Paper has become very expensive. In recent years, the paper industry has consolidated rapidly, much of it into the hands of an awful conglomerate called APP Sinar Mas, which is notorious for clear-cutting Indonesian land. Greenpeace recently revealed that Sinar Mas was secretly behind the purchase of Domtar, North America’s biggest paper manufacturer.

I wanted to check out a paper mill for this article, but all the mills that once made printing paper in the Bay Area have shut down. Of two defunct mills close by, one is now a police station and jail; the other is a parking lot for limousines.

In Braiding Sweetgrass, Robin Wall Kimmerer walks the polluted banks of the Mohawk River, which has been polluted by chemical waste — some of it from turning trees into paper.

Kimmerer writes, “A sheet of paper is a tree’s life, along with the water and energy and toxic byproducts that went into making it. And yet we use it as if it were nothing. The short path from mailbox to waste bin tells the story. But what would happen, I wonder, to the mountain of junk mail if we could see in it the trees it once had been?”

The situation is pretty dire. Forests around the world are being depleted. It’s important to understand that old forests usually aren’t getting cut to make printing paper. Deforestation usually happens to get lumber for building, or to open the land to other uses like agriculture, mining, suburbs and cities. Once the forest is gone, that land — once biodiverse and wild with life — sometimes gets converted into paper tree plantations where only a few trees are grown: pine, fir, poplar, birch.

At the mill, logs are converted into fiber and bleached. Many pounds of chlorine, ammonia, lead, and other toxins are released each year to create consistent, smooth, and white sheets by the pallet load. That’s because making good paper from trees is challenging. In other papermaking traditions, paper is made from rice, cotton, flax, and all sorts of other plants.

If buying new paper, I would encourage you to look for paper certified under a scheme called Forest Sustainability Council (FSC). It’s far from perfect, but it’s better than paper which is untraceable or certified by the logging industry’s knock-off (SFI). Recycled paper remains elusive (and expensive) in the formats we use.

Our collective fight for survival depends on overturning capitalism and reversing de-forestation. Print is one of the most powerful tools we have to reach people and make the case for change and a new type of society, outside the endless grids of social media. Billionaires and their corporations control the infrastructure of content delivery. There’s no way to graffiti over a newsfeed or throw stickers up on a banking app. But in the real world, we still have the ability wheat-paste any underpass or lonely ATM. I’ve enjoyed making quick posters for actions, events, or to get information out to algorithm-saddled college students. I’m still hopeful we can overthrow this bullshit system in my lifetime. I hope others will find ways to educate and organize against systems of hierarchy and control.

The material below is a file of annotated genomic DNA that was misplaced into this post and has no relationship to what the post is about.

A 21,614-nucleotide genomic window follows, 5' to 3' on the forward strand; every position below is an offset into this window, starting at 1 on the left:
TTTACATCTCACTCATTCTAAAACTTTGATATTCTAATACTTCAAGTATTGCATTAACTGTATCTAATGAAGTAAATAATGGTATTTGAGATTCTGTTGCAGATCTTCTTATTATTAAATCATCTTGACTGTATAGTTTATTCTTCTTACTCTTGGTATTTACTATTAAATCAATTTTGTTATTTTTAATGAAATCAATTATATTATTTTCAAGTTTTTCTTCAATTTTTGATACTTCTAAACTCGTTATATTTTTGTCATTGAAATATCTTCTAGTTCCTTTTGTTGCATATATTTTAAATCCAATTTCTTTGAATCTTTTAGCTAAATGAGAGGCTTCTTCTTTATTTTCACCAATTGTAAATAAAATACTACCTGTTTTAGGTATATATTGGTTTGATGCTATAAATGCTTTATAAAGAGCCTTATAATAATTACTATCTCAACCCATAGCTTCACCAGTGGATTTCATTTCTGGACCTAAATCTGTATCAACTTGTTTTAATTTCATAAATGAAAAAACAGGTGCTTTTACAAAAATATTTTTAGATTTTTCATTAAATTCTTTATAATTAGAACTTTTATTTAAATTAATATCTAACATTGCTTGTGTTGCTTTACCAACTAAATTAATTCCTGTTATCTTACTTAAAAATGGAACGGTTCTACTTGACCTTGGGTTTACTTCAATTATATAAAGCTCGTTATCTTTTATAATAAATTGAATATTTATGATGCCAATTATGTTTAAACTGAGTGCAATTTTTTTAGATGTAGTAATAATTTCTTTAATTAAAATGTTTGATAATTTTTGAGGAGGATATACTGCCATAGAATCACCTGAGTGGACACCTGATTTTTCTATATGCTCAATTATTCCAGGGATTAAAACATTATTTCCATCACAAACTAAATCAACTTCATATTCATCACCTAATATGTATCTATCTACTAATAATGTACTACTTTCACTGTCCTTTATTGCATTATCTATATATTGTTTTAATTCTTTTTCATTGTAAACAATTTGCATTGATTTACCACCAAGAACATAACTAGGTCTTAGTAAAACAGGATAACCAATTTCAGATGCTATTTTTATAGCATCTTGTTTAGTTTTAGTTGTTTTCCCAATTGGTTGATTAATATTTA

Write to Reprographixxx Print Room c/o Long Haul, 3124 Shattuck Ave, Berkeley CA 94705 or baygraphix@protonmail.com 


“Oxidative stress and inflammatory response to printer toner particles in human epithelial A549 lung cells” pubmed.ncbi.nlm.nih.gov/23201440/

“Capture and characterisation of microplastics printed on paper via laser printer’s toners” pubmed.ncbi.nlm.nih.gov/34020184/

Toner can cause critical contamination once it enters the soil. Therefore, this focus is directed towards that how to control and deal with such a large amount of potential discarded toner particles”

“Controlling measures of micro-plastic and nano pollutants: A short review of disposing waste toners” pubmed.ncbi.nlm.nih.gov/29859943/

“Chronic upper airway and systemic inflammation from copier emitted particles in healthy operators at six Singaporean workplaces”pubmed.ncbi.nlm.nih.gov/35559961/

2 – Introduction to issue #137

Slingshot is an independent radical newspaper published in Berkeley since 1988 — March 9 will be 35 years!